If you had to earmark one day of the sprint process for mandatory attendance, it would be this one. Gathering requirements from all stakeholders allows the project team to create solutions that meet everyone’s needs instead of just their own. More important, it helps them pinpoint their goals for the sprint.
Don’t let busy calendars slow you down, either. While in-person collaboration is always preferred, you can also create a digital space for stakeholders to see, share, and comment on the process. Remember, the goal of day one is to map out where you’re doing, and how you’re going to get there on day five.
Day Two: Brainstorm Your Solutions
Day two is all about problem-solving and coming up with ideas. Teams use day two to sketch out possible solutions and brainstorm different ways of tackling a problem, without focusing too much on the details.
Be careful not to overthink this step or the ideas that come up throughout your brainstorming session. You want to come up with as many possible solutions to the problem as you can identify, and hear from different perspectives. Remember: the goal here is to troubleshoot ideas, not to become the next Picasso.
Day Three: Deliberate and Decide
Now that all of the possible solutions are outlined, take the time to critique them all and decide which one has the potential to reach your goal. Remember to keep in mind the goal you set on day one, and collaborate with stakeholders to determine which idea has the best chances of meeting it. Once you have a winner, turn that concept into a storyboard. This will be used on day four and is the beginning of your prototype.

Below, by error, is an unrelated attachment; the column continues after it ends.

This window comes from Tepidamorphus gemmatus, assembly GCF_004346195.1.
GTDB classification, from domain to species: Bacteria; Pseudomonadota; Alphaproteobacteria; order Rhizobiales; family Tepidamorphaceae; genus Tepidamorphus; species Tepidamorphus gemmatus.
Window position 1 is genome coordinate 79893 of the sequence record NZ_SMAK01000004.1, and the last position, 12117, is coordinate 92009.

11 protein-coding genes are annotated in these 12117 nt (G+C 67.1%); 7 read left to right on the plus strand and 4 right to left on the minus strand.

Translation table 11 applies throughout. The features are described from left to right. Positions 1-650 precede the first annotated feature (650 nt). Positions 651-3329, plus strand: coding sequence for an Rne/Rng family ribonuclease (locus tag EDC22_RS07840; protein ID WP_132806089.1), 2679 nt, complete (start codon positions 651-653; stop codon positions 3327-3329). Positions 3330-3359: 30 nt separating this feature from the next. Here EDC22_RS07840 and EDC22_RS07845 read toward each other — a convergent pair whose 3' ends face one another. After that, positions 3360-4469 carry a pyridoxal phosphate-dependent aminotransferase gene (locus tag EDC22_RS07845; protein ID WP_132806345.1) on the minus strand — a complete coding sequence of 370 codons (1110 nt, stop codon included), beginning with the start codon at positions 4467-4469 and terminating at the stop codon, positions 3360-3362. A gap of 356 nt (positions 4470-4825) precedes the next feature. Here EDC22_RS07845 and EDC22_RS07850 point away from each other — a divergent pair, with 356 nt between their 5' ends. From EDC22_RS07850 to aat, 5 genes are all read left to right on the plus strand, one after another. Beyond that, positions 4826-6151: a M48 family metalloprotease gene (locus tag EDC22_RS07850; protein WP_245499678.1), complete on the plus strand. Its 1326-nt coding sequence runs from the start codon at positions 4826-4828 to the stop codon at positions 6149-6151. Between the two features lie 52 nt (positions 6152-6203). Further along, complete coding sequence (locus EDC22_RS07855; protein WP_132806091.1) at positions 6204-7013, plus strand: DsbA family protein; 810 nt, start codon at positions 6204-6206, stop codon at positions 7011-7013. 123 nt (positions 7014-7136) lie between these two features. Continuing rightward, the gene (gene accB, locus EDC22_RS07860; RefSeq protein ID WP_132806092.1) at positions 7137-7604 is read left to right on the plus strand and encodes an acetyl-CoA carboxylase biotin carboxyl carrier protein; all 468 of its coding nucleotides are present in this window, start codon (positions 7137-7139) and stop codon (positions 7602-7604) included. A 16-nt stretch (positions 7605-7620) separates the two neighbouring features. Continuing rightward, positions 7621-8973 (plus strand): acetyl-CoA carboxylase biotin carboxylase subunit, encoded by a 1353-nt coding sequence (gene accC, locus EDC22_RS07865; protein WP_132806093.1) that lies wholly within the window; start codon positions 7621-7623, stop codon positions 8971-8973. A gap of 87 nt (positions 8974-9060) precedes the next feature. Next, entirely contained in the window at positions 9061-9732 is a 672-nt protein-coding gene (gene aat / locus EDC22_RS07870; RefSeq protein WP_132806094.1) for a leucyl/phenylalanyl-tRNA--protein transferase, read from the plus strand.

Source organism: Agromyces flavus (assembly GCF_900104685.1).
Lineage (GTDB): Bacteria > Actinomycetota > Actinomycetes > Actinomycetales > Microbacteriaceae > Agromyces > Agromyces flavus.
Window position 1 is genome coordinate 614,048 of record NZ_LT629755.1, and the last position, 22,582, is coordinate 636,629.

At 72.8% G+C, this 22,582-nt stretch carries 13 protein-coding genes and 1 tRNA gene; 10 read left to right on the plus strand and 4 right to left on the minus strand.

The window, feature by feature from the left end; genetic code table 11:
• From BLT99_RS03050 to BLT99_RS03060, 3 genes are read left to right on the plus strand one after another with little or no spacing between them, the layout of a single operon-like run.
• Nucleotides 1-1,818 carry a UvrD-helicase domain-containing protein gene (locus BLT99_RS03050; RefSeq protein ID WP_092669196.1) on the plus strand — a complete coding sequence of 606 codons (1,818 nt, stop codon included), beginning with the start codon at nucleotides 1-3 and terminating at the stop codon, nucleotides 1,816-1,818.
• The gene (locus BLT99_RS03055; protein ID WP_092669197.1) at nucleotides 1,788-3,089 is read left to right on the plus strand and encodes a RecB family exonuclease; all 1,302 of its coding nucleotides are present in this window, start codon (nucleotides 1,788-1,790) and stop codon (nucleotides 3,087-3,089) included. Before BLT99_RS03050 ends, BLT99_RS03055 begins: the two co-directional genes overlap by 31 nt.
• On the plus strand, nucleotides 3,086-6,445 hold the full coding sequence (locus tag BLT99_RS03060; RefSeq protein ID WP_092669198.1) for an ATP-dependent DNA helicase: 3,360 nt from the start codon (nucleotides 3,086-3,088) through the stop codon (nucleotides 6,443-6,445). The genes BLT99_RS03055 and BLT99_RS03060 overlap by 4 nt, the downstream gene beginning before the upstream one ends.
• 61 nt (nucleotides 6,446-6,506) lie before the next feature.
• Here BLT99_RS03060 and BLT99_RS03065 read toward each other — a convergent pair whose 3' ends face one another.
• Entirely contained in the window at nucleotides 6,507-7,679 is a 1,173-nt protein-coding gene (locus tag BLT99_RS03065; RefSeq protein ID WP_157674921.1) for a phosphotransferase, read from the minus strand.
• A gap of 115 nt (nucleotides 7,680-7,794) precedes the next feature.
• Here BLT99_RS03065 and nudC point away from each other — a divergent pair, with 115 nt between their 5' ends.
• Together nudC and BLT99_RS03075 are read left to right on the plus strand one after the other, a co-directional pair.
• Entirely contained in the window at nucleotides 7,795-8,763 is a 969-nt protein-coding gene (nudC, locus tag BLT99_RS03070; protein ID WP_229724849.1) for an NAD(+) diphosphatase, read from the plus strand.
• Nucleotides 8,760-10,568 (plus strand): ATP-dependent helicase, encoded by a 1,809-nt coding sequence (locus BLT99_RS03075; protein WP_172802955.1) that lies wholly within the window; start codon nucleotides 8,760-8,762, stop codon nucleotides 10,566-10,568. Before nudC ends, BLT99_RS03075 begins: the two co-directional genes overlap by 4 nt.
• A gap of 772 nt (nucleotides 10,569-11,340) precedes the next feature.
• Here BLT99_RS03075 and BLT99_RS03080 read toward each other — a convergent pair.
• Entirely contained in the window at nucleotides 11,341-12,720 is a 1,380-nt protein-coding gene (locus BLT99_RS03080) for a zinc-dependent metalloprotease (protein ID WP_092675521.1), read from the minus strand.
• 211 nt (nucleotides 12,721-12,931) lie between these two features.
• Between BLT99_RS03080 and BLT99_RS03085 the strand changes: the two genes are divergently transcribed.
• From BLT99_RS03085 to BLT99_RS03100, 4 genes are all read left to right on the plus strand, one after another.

Day Four: Time for Rapid Prototyping
If you haven’t noticed by now, there really isn’t much time to slow down in design sprints. Day four is one of the most exciting days in the design sprint because it’s dedicated to taking your storyboard and using it to create a realistic prototype that gets the job done.
The purpose of the prototype is to give you just enough functionality to test your idea before committing to creation. Think minimum viable product, or whatever is needed to get your idea in front of your audience so you can see (and measure) what they think. Use tools that allow you to create, share, and publish seamlessly in order to get your prototype in front of your audience’s eyes, and test your hypothesis on day five.
Day Five: Test and Share
Day five is when you put all of your hard work to the test. Now that you have a working prototype, put it in front of your audience and see what they think. This is especially helpful when you’re dealing with interactive options or trying to identify the best way to boost reader engagement.
Measure things like the time that they spent viewing the content, where they click, and what they interact with. Keep track of this feedback and use it to inform your next steps. For good measure, share the feedback with your stakeholders and identify any areas that need to be revisited. Chances are, even the stakeholders who aren’t traditionally invested in the final product will be interested to see how this one turns out.